SAN JOSE, Calif. — Taiwan's two major foundry vendors–TSMC and UMC–saw mixed results for the month of September, prompting analysts to worry about ''double ordering'' in the market.

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SAN JOSE, Calif. — Taiwan's two major foundry vendors–TSMC and UMC–saw mixed results for the month of September, prompting analysts to worry about ''double ordering'' in the market.

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SAN JOSE, Calif. — Taiwan's two major foundry vendors–TSMC and UMC–saw mixed results for the month of September, prompting analysts to worry about ''double ordering'' in the market.

Note: The above text is the public part of the press release obtained from the manufacturer (with minor modifications). EETimes Europe cannot be held responsible for the claims and statements made by the manufacturer. The text is intended as a supplement to the new product presentations in EETimes Europe magazine.

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SAN JOSE, Calif. — With little or no fanfare, Tessera Technologies Inc. has accomplished a rare feat: It is one of the few intellectual-property (IP) chip companies that is making money.

But many wonder if Tessera's luck will eventually run out. Still others ponder if the San Jose-based company will rebound from a false start in its new and fledging growth engine: imaging and optics. In this segment, it is taking a bold gamble by attempting to shake-up the CMOS image-sensor component/packaging supply chain, where OEMs are scrambling to cut costs for a new class of camera-based cell phones and smartphones.

Indeed, Tessera faces many challenges. The company's main IP business–chip-scale packaging (CSP)–could see many of its existing contracts and patents expire in the distant future. It prevailed in a recent complaint with the U.S. International Trade Commission (ITC), but it remains unclear just how it will realize any payments in a complex case that has chip makers and OEMs reeling.

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Realizing that it needed a new engine for growth, Tessera has embarked on a bold but little-understood strategy that could pay huge dividends–or may simply fall flat. Since 2005, it has acquired five separate companies in the imaging and optics arena.Call it Tessera's big gamble: It hopes to replicate success in DRAM IP, by assembling the pieces to boost the imaging quality and functionally for camera-based handsets, a market that is projected to grow from 987 million units in 2010 to 1.17 billion units in 2011, according to Barclays Capital.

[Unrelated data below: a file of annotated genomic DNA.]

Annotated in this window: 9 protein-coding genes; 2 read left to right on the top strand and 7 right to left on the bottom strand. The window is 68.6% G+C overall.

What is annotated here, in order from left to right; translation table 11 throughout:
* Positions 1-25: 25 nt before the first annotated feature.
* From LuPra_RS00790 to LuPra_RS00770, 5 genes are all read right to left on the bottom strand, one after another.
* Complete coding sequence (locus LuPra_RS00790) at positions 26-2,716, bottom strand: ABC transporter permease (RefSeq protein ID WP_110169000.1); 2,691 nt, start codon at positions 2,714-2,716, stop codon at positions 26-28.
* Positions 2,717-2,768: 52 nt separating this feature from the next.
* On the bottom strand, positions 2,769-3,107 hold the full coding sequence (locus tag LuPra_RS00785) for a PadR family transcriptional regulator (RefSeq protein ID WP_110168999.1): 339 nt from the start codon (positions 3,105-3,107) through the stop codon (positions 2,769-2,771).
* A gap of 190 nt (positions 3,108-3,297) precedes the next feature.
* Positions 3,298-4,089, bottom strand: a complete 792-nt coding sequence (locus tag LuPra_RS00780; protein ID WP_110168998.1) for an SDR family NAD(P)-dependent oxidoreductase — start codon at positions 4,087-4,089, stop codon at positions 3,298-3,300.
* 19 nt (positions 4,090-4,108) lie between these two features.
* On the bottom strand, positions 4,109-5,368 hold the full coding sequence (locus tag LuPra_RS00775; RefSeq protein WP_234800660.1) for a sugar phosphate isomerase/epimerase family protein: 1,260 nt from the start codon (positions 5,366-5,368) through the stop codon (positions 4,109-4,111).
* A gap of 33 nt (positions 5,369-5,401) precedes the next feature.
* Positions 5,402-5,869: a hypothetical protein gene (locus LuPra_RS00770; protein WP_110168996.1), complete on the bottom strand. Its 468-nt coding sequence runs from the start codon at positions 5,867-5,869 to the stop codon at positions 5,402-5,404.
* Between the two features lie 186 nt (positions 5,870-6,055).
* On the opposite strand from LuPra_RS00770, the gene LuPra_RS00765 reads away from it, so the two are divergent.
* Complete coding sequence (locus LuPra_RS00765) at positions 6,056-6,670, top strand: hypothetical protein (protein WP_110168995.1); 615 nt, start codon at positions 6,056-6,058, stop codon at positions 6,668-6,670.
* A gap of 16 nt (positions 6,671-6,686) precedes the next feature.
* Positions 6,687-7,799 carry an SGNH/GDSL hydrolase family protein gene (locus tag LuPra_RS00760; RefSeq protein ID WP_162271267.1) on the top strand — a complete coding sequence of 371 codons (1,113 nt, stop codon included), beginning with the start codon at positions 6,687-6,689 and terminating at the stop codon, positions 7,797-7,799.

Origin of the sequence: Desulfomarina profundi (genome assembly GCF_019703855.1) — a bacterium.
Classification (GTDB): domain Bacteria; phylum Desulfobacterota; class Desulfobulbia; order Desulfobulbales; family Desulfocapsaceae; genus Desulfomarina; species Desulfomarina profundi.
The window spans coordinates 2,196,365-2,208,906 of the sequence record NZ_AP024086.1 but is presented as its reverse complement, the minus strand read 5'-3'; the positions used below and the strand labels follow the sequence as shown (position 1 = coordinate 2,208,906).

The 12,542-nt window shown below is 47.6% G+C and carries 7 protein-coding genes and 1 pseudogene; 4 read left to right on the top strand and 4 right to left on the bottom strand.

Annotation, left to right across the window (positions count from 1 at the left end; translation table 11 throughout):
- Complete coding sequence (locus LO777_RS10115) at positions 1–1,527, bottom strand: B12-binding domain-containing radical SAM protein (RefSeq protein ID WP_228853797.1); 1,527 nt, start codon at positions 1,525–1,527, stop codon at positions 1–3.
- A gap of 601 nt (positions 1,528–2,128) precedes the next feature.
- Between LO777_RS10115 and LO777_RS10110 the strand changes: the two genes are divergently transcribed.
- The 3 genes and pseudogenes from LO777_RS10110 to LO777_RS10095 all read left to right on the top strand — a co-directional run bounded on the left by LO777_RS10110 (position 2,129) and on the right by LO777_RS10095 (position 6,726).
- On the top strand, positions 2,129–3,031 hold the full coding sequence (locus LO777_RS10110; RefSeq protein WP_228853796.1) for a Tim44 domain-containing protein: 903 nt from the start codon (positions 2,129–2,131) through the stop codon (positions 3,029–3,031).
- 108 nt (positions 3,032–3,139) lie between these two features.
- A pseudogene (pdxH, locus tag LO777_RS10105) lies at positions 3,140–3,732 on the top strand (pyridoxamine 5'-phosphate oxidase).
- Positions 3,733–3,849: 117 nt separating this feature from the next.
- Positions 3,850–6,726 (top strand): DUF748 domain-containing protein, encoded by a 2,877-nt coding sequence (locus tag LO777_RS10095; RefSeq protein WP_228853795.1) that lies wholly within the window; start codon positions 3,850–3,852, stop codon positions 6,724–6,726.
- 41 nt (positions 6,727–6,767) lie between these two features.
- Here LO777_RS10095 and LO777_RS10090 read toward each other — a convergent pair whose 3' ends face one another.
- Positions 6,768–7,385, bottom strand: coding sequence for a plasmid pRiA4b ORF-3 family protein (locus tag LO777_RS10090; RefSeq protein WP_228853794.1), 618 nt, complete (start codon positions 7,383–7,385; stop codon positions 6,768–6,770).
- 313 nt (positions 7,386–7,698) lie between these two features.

But the company has already seen a slight setback for its Imaging and Optics division, which develops wafer-level packaging for CMOS image sensors, wafer-level optics for camera modules, smart optics technology and embedded image enhancement IP.

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The unit also claims to have the industry's most viable 3-D technology based on thru-silicon-via (TSV) technology. Also in the works is a silent air iconic cooling technology for notebook PCs and other products.

Citing a fall in capital equipment spending, the Imaging and Optics group is projected to exit the year with about $12 million in sales for 2009, significantly down from $23 million in sales last year, according to Barclays Capital. The forecast is down from projections earlier this year, when Barclays predicted that the group would realize $30 million sales for 2009.

The ongoing program is expected to have restructuring costs of $700 million and to achieve higher annual savings than the initially projected $550 million by the end of 2010. So far, $361 million of the restructuring costs have been paid, NXP notified.

The outlook remains cautious and visibility beyond the fourth quarter remains limited, the company said. Although we have recently experienced improvements across all business segments and all regions we are yet to see signs that this represents a fundamental and sustainable improvement of the global semiconductor industry,” the company commented.

NXP said it expects a flat to mid single digit sequential sales increase in the fourth quarter of 2009 on a business and currency comparable basis, excluding wafer sales to ST-Ericsson.

In parallel, NXP said it has revamped its management team with the appointments of Kurt Sievers as general manager for the automotive business and Frans Scheper as general manager for the standard products business.

CAMBRIDGE, UK — Fabricated using Maxim's newest BiCMOS process, the MAX3600 RGB laser driver enables designers to embed pico projectors into compact consumer electronics, supporting switching times below 2ns and resolutions up to WXGA and 1080p.

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